— OSTPA (@OSTPA1) November 5, 2017
To be fair, this is the sort of thing one expects a governor to say when an institution, particularly a public utility, falls short of expectations at a time during which people are relying on it, as Shaun Towne reports for WPRI:
[Democrat Governor Gina] Raimondo’s office on Wednesday said the governor has directed the Division of Public Utilities and Carriers (DPUC) Administrator Macky McCleary to assess National Grid’s storm preparedness and restoration efforts.
To ensure National Grid’s attention is focused on the ongoing restoration, Raimondo’s office said the review will begin once all homes and businesses are back online.
“Rhode Islanders should expect the lights to come on when the switch is flipped. National Grid owes Rhode Island families and businesses a swift response when power goes out and thoughtful planning to prevent outages when storms are forecasted,” Raimondo said in a statement Wednesday.
Unfortunately, it’s not so easy for a politician to position herself in opposition to inadequate services when this is also news, as reported by Susan Campbell, also on WPRI:
On the first day of open enrollment for health insurance, a glitch prevented hundreds of customers from reaching HealthSource RI.
About 300 calls were routed incorrectly, due to a change that was made to the agency’s phone menu Tuesday night, according to Brenna McCabe, a spokesperson for the agency.
Add the following to the list of reasons government should remain small enough that it’s actually possible for politicians to run it well: It doesn’t help when the people’s elected representatives have less than zero credibility for complaining about the disappointing performance of other organizations.
— Andrew Morse (@CAndrewMorse) October 24, 2017
— Steve Goddard (@SteveSGoddard) October 23, 2017
A father-and-son op-ed in the Wall Street Journal notes that California’s cap-and-trade energy scheme (like Rhode Island’s) misses the reality that companies can simply leave and, moreover, have incentive to do so:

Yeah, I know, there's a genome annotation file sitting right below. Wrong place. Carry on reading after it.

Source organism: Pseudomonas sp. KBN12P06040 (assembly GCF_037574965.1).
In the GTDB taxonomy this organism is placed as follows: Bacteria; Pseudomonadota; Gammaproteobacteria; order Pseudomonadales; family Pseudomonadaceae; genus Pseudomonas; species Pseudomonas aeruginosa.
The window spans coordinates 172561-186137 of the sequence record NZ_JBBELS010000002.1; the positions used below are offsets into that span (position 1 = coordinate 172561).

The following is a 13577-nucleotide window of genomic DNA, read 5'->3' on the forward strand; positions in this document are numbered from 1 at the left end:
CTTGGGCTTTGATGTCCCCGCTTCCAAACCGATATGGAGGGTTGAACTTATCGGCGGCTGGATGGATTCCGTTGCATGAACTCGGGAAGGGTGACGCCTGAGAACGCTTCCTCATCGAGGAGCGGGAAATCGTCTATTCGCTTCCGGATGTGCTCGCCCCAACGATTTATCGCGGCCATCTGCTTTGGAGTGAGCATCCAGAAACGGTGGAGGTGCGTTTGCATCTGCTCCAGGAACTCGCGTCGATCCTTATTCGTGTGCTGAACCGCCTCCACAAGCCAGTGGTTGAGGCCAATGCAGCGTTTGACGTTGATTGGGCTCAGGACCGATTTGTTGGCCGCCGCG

Yet the law’s designers still have not confronted the central conundrum of trying to impose a state or regional climate policy: As firms compete for a limited supply of carbon permits, they are put at a disadvantage to out-of-state rivals. Production flees the state, taking jobs and tax revenues with it. Emissions “leak” outside California’s cap to other jurisdictions.
Of course, as we can readily observe in Rhode Island, this works out just fine for people who have jobs (often because they’re politically connected) and the wealth to tolerate higher energy prices. They’re happy to pay more for energy… for everything… if they get to feel good about “being green” and never coming across any energy-production plants that don’t give them a thrill of self virtue, like wind turbines might. Those to whom that doesn’t apply, however, find that they have incentive to leave the state, as well.
If we’re really under threat of cataclysmic climate change, why do the activists have to go back so far for examples and use on-paper predictions to suggest acceleration?